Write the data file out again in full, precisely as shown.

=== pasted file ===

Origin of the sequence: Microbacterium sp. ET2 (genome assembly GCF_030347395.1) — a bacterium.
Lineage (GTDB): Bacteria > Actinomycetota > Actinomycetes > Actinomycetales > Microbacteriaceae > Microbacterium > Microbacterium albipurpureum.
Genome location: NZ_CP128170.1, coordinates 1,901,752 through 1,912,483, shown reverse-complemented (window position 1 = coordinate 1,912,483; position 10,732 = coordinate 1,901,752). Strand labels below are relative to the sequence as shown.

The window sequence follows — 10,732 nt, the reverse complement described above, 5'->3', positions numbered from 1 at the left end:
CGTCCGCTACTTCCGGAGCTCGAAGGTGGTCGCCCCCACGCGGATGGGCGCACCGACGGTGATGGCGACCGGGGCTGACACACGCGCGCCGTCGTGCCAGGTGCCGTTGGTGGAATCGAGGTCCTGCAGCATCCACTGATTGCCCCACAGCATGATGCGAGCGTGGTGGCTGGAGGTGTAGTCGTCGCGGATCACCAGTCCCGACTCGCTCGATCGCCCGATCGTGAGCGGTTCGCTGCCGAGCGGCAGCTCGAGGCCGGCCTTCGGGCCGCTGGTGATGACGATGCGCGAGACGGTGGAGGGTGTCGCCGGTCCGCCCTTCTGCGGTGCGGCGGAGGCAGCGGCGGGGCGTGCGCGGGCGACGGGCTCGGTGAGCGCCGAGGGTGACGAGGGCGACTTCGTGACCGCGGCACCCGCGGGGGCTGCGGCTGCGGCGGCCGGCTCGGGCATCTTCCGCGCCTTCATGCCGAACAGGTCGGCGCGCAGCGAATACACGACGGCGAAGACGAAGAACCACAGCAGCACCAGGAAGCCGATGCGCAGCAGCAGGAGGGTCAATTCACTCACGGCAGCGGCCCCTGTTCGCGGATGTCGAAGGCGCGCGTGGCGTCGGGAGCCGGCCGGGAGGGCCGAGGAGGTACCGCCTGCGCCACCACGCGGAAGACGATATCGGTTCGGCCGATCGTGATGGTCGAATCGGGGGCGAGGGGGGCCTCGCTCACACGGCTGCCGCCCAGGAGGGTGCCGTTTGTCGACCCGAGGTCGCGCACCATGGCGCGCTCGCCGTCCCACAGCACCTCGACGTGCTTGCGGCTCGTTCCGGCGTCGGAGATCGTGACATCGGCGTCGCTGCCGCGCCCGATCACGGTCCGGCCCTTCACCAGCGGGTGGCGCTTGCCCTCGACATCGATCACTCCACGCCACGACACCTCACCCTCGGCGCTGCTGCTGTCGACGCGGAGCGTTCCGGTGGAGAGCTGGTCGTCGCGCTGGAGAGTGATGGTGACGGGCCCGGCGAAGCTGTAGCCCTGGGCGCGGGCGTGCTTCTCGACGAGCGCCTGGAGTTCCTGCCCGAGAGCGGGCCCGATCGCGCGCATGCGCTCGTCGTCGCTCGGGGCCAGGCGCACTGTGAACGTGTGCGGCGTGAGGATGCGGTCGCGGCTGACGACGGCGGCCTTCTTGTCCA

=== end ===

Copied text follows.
Origin of the sequence: Microbacterium sp. ET2 (genome assembly GCF_030347395.1) — a bacterium.
Lineage (GTDB): Bacteria > Actinomycetota > Actinomycetes > Actinomycetales > Microbacteriaceae > Microbacterium > Microbacterium albipurpureum.
Genome location: NZ_CP128170.1, coordinates 1,901,752 through 1,912,483, shown reverse-complemented (window position 1 = coordinate 1,912,483; position 10,732 = coordinate 1,901,752). Strand labels below are relative to the sequence as shown.

The window sequence follows — 10,732 nt, the reverse complement described above, 5'->3', positions numbered from 1 at the left end:
CGTCCGCTACTTCCGGAGCTCGAAGGTGGTCGCCCCCACGCGGATGGGCGCACCGACGGTGATGGCGACCGGGGCTGACACACGCGCGCCGTCGTGCCAGGTGCCGTTGGTGGAATCGAGGTCCTGCAGCATCCACTGATTGCCCCACAGCATGATGCGAGCGTGGTGGCTGGAGGTGTAGTCGTCGCGGATCACCAGTCCCGACTCGCTCGATCGCCCGATCGTGAGCGGTTCGCTGCCGAGCGGCAGCTCGAGGCCGGCCTTCGGGCCGCTGGTGATGACGATGCGCGAGACGGTGGAGGGTGTCGCCGGTCCGCCCTTCTGCGGTGCGGCGGAGGCAGCGGCGGGGCGTGCGCGGGCGACGGGCTCGGTGAGCGCCGAGGGTGACGAGGGCGACTTCGTGACCGCGGCACCCGCGGGGGCTGCGGCTGCGGCGGCCGGCTCGGGCATCTTCCGCGCCTTCATGCCGAACAGGTCGGCGCGCAGCGAATACACGACGGCGAAGACGAAGAACCACAGCAGCACCAGGAAGCCGATGCGCAGCAGCAGGAGGGTCAATTCACTCACGGCAGCGGCCCCTGTTCGCGGATGTCGAAGGCGCGCGTGGCGTCGGGAGCCGGCCGGGAGGGCCGAGGAGGTACCGCCTGCGCCACCACGCGGAAGACGATATCGGTTCGGCCGATCGTGATGGTCGAATCGGGGGCGAGGGGGGCCTCGCTCACACGGCTGCCGCCCAGGAGGGTGCCGTTTGTCGACCCGAGGTCGCGCACCATGGCGCGCTCGCCGTCCCACAGCACCTCGACGTGCTTGCGGCTCGTTCCGGCGTCGGAGATCGTGACATCGGCGTCGCTGCCGCGCCCGATCACGGTCCGGCCCTTCACCAGCGGGTGGCGCTTGCCCTCGACATCGATCACTCCACGCCACGACACCTCACCCTCGGCGCTGCTGCTGTCGACGCGGAGCGTTCCGGTGGAGAGCTGGTCGTCGCGCTGGAGAGTGATGGTGACGGGCCCGGCGAAGCTGTAGCCCTGGGCGCGGGCGTGCTTCTCGACGAGCGCCTGGAGTTCCTGCCCGAGAGCGGGCCCGATCGCGCGCATGCGCTCGTCGTCGCTCGGGGCCAGGCGCACTGTGAACGTGTGCGGCGTGAGGATGCGGTCGCGGCTGACGACGGCGGCCTTCTTGTCCA